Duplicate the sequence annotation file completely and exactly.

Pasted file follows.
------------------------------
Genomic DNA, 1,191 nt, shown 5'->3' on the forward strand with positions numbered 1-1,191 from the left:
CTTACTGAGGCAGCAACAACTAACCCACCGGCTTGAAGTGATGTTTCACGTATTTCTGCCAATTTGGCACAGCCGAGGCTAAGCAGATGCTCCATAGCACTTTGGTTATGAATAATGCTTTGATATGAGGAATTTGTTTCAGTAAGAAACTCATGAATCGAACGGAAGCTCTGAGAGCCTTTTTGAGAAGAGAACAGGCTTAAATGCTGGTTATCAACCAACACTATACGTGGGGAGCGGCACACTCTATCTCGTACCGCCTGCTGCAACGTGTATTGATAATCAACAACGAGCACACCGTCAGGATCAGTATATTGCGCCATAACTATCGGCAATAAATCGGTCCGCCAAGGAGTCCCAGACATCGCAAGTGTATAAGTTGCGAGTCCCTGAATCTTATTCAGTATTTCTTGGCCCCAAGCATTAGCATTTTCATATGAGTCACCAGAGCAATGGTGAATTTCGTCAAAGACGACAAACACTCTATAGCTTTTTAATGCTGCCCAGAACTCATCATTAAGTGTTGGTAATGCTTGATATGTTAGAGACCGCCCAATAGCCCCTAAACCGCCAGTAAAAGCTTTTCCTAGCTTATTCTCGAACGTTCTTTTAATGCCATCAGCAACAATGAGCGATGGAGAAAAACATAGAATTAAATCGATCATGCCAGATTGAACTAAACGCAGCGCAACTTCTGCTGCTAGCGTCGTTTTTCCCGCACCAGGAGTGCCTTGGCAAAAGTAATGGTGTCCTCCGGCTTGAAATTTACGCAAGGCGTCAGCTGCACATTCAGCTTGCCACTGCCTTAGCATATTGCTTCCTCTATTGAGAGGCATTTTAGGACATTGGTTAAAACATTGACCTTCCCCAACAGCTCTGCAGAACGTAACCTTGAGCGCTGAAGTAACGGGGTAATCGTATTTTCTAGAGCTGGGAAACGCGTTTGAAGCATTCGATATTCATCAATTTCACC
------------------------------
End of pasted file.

Genomic DNA, 1,191 nt, shown 5'->3' on the forward strand with positions numbered 1-1,191 from the left:
CTTACTGAGGCAGCAACAACTAACCCACCGGCTTGAAGTGATGTTTCACGTATTTCTGCCAATTTGGCACAGCCGAGGCTAAGCAGATGCTCCATAGCACTTTGGTTATGAATAATGCTTTGATATGAGGAATTTGTTTCAGTAAGAAACTCATGAATCGAACGGAAGCTCTGAGAGCCTTTTTGAGAAGAGAACAGGCTTAAATGCTGGTTATCAACCAACACTATACGTGGGGAGCGGCACACTCTATCTCGTACCGCCTGCTGCAACGTGTATTGATAATCAACAACGAGCACACCGTCAGGATCAGTATATTGCGCCATAACTATCGGCAATAAATCGGTCCGCCAAGGAGTCCCAGACATCGCAAGTGTATAAGTTGCGAGTCCCTGAATCTTATTCAGTATTTCTTGGCCCCAAGCATTAGCATTTTCATATGAGTCACCAGAGCAATGGTGAATTTCGTCAAAGACGACAAACACTCTATAGCTTTTTAATGCTGCCCAGAACTCATCATTAAGTGTTGGTAATGCTTGATATGTTAGAGACCGCCCAATAGCCCCTAAACCGCCAGTAAAAGCTTTTCCTAGCTTATTCTCGAACGTTCTTTTAATGCCATCAGCAACAATGAGCGATGGAGAAAAACATAGAATTAAATCGATCATGCCAGATTGAACTAAACGCAGCGCAACTTCTGCTGCTAGCGTCGTTTTTCCCGCACCAGGAGTGCCTTGGCAAAAGTAATGGTGTCCTCCGGCTTGAAATTTACGCAAGGCGTCAGCTGCACATTCAGCTTGCCACTGCCTTAGCATATTGCTTCCTCTATTGAGAGGCATTTTAGGACATTGGTTAAAACATTGACCTTCCCCAACAGCTCTGCAGAACGTAACCTTGAGCGCTGAAGTAACGGGGTAATCGTATTTTCTAGAGCTGGGAAACGCGTTTGAAGCATTCGATATTCATCAATTTCACC